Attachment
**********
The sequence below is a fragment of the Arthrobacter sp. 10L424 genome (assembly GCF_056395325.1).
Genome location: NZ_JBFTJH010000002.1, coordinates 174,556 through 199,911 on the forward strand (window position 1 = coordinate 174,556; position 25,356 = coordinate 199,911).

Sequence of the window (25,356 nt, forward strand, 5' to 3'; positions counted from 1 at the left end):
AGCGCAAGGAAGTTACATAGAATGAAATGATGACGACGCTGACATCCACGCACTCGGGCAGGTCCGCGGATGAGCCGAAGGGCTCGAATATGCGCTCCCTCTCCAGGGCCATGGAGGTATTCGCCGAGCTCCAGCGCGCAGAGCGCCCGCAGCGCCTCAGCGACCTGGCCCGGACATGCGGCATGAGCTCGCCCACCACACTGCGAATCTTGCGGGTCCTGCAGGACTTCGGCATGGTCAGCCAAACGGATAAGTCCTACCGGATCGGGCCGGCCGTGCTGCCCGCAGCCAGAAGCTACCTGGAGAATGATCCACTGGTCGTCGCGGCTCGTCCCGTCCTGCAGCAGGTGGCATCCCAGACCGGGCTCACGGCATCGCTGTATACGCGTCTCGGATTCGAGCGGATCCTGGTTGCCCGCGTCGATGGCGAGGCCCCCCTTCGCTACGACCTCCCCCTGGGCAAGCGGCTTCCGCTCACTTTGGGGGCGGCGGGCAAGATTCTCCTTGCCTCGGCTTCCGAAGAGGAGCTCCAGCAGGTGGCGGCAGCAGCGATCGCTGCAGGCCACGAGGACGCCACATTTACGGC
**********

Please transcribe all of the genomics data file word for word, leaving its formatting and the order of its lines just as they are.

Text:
The sequence below is a fragment of the Arthrobacter sp. 10L424 genome (assembly GCF_056395325.1).
Genome location: NZ_JBFTJH010000002.1, coordinates 174,556 through 199,911 on the forward strand (window position 1 = coordinate 174,556; position 25,356 = coordinate 199,911).

Sequence of the window (25,356 nt, forward strand, 5' to 3'; positions counted from 1 at the left end):
AGCGCAAGGAAGTTACATAGAATGAAATGATGACGACGCTGACATCCACGCACTCGGGCAGGTCCGCGGATGAGCCGAAGGGCTCGAATATGCGCTCCCTCTCCAGGGCCATGGAGGTATTCGCCGAGCTCCAGCGCGCAGAGCGCCCGCAGCGCCTCAGCGACCTGGCCCGGACATGCGGCATGAGCTCGCCCACCACACTGCGAATCTTGCGGGTCCTGCAGGACTTCGGCATGGTCAGCCAAACGGATAAGTCCTACCGGATCGGGCCGGCCGTGCTGCCCGCAGCCAGAAGCTACCTGGAGAATGATCCACTGGTCGTCGCGGCTCGTCCCGTCCTGCAGCAGGTGGCATCCCAGACCGGGCTCACGGCATCGCTGTATACGCGTCTCGGATTCGAGCGGATCCTGGTTGCCCGCGTCGATGGCGAGGCCCCCCTTCGCTACGACCTCCCCCTGGGCAAGCGGCTTCCGCTCACTTTGGGGGCGGCGGGCAAGATTCTCCTTGCCTCGGCTTCCGAAGAGGAGCTCCAGCAGGTGGCGGCAGCAGCGATCGCTGCAGGCCACGAGGACGCCACATTTACGGC